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"the only lens [natively] for Minolta AF without AF" -- I think I have seen a long Sigma tele offered natively for A mount (i.e. without using adaptor) but MF only. I just checked, maybe the mirror 600/8. Also, there is the 500/7.2, which is supposed to have AF, but I cannot imagine how the AF sensors will cope with 7.2. --22.214.171.124 (talk) 14:13, 20 May 2011 (UTC)
Yes, the STF is not the only MF-only A-mount lens. There was a whole range of Sigma Auto Program (AP) lenses and also the Cosina Voigtländer Macro Apo-Lanthar 2.5/125mm SL is not an AF design. Fixed that.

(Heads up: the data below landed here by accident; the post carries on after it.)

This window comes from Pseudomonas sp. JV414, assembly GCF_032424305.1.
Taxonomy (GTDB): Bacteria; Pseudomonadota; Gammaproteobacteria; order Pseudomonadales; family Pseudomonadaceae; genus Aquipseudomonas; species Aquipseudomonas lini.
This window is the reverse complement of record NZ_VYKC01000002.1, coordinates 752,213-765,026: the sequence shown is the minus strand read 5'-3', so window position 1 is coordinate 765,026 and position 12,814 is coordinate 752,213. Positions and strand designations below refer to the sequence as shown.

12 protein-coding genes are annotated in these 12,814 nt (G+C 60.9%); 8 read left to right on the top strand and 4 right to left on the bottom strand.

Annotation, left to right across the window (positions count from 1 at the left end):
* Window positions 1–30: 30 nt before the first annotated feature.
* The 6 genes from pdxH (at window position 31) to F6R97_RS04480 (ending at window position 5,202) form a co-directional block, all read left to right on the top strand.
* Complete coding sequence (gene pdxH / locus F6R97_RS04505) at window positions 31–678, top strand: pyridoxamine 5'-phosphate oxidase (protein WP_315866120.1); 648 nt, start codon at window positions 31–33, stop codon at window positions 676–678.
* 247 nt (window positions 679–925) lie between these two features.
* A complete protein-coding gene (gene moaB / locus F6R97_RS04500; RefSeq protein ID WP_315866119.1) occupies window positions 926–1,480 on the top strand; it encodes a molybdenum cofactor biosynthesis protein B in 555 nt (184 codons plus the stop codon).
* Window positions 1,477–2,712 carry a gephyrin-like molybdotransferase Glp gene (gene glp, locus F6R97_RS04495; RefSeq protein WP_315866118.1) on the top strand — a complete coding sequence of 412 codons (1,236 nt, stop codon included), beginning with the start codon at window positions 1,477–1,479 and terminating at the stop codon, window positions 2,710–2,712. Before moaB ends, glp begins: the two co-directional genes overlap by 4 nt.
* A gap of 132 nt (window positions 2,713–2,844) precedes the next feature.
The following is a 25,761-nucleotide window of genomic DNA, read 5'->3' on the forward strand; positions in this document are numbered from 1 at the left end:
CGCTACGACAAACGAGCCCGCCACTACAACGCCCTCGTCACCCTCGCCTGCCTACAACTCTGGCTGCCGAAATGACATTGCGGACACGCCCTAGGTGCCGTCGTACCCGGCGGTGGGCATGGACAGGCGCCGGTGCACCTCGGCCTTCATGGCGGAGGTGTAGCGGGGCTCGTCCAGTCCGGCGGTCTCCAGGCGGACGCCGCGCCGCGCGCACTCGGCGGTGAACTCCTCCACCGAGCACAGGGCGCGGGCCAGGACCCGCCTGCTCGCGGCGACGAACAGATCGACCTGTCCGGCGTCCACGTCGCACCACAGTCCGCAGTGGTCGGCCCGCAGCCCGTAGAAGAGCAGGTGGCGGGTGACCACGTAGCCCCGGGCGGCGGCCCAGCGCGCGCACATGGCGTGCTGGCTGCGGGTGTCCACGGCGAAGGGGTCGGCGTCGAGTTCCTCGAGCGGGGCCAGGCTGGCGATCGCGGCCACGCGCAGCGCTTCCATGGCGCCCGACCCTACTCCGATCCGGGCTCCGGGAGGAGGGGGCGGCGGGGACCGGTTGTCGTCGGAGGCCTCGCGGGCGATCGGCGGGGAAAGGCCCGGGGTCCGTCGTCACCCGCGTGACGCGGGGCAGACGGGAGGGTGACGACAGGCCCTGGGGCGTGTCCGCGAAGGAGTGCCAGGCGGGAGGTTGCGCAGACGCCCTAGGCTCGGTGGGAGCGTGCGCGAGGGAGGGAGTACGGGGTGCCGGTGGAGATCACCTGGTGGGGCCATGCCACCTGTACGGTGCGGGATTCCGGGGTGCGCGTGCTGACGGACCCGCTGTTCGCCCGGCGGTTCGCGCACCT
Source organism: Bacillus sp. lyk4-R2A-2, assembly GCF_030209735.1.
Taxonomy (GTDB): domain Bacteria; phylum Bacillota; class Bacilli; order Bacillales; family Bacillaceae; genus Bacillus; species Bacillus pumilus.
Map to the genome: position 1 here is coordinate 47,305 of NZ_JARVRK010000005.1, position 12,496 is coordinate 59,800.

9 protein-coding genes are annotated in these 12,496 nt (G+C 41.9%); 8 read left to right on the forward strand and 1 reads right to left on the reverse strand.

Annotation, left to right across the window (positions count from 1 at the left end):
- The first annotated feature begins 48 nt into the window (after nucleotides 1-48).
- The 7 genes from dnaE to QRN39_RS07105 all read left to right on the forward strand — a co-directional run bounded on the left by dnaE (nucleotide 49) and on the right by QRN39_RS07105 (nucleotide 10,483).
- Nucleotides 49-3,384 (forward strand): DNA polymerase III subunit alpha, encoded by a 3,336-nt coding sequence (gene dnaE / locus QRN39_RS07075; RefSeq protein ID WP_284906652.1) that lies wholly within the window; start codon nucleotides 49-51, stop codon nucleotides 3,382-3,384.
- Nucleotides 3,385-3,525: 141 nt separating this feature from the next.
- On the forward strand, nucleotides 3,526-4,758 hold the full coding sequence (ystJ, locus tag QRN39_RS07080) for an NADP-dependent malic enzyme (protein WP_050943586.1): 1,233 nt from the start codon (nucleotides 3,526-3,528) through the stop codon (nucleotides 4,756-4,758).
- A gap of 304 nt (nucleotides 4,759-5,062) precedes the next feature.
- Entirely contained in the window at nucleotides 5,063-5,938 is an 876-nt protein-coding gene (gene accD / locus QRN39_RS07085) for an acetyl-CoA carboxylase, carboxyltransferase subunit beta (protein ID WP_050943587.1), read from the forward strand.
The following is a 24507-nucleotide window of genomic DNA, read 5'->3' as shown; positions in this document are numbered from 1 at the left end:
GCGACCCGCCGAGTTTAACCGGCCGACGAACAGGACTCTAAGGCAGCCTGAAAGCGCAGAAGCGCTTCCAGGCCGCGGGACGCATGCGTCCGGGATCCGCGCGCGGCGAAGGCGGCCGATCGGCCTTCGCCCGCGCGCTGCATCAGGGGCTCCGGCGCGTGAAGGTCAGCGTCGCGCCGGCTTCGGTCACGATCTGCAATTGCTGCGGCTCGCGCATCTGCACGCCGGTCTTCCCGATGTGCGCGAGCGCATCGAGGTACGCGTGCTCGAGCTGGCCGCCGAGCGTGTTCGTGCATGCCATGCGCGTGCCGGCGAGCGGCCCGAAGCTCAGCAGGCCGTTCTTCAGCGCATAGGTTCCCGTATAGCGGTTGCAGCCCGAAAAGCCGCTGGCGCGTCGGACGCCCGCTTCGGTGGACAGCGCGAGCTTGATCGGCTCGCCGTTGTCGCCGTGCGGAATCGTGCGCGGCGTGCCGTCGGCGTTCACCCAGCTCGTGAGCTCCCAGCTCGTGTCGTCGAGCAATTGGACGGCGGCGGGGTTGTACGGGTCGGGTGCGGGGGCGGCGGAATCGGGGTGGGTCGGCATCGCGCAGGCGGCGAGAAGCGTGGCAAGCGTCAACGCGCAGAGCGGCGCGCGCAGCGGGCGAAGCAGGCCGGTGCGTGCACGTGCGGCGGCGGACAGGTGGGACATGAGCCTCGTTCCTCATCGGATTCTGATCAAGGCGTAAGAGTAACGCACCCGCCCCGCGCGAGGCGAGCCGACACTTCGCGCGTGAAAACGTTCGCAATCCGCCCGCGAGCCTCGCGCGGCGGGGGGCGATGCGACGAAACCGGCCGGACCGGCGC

Being here already, I also removed the statement, that the STF lens would come without AF because the Minolta/Sony AF system would be "incompatible". This statement is wrong. Phase detection AF would be capable of focusing the lens, although a bit slower and perhaps with a bit more hunting than usual, although, I think, predictive focusing won't work very well with this lens, so that the camera would have to fall back to the older "scanning" method. Anyone can easily try it for himself by mounting the STF on a Minolta 7000 or 9000 equipped with the optional Minolta focusing screen 70/90PM (a center split prism screen with microprism collar). From long time personal experience with this combination I know, that there are no problems at all to focus the STF using the split prism focusing screen, in fact, it works like a charm; there are no black-outs of the split prisms (over the full manual range from T4.5 to T6.7 and then downto A9.5), and no softening of the inner edges of the image visible in the splitted area while the center portion of the image is nearly in focus (that is, when you use the split prism). If phase-detection AF, which is based on the same principle, would be principally incompatible with an apodization filter in the optical path, split prism focusing could not work either - but it does. Still, I see two possible reasons why Minolta might have chosen to make it a MF lens: 1) given the slow transmission aperture values reported to the camera, even a camera with special 2.8 sensors might never attempt to use them (unless it would special-case the STF and take this into account). This would cause a lens with a high effective geometrical aperture of 2.8 to be focused with the narrower measurement basis of the normal AF module, which is designed to work with lenses with effective apertures down to ca. 6.7. A narrower measurement basis means reduced focusing accuracy compared to the theoretically achievable optimum with the 2.8 module, however, it would not be different from using a camera, which does not feature any special 2.8 AF sensors at all. 2) I haven't noticed it so far, but perhaps the STF, as a matter of its optical design other than the apodization filter, has a significant focus shift when stopping down. Some lenses do, some don't, it would have nothing to do with the filter. However, if so, phase-detection AF, which always works at the largest aperture opening, might be off a bit when stopping down this lens using the lens' A-aperture. But even if so, this could not cause any problems while working in the lens' T-mode, where the aperture cannot be changed by the camera. All in all, both conditions also occur in conjunction with some other lenses, so they don't principally outrule the STF from being used with phase-detection AF. It was a design decision, but it is very well possible to design similar lenses with apodization filters, which would work with phase-detection AF, in the future. --Matthiaspaul (talk) 08:54, 10 August 2011 (UTC)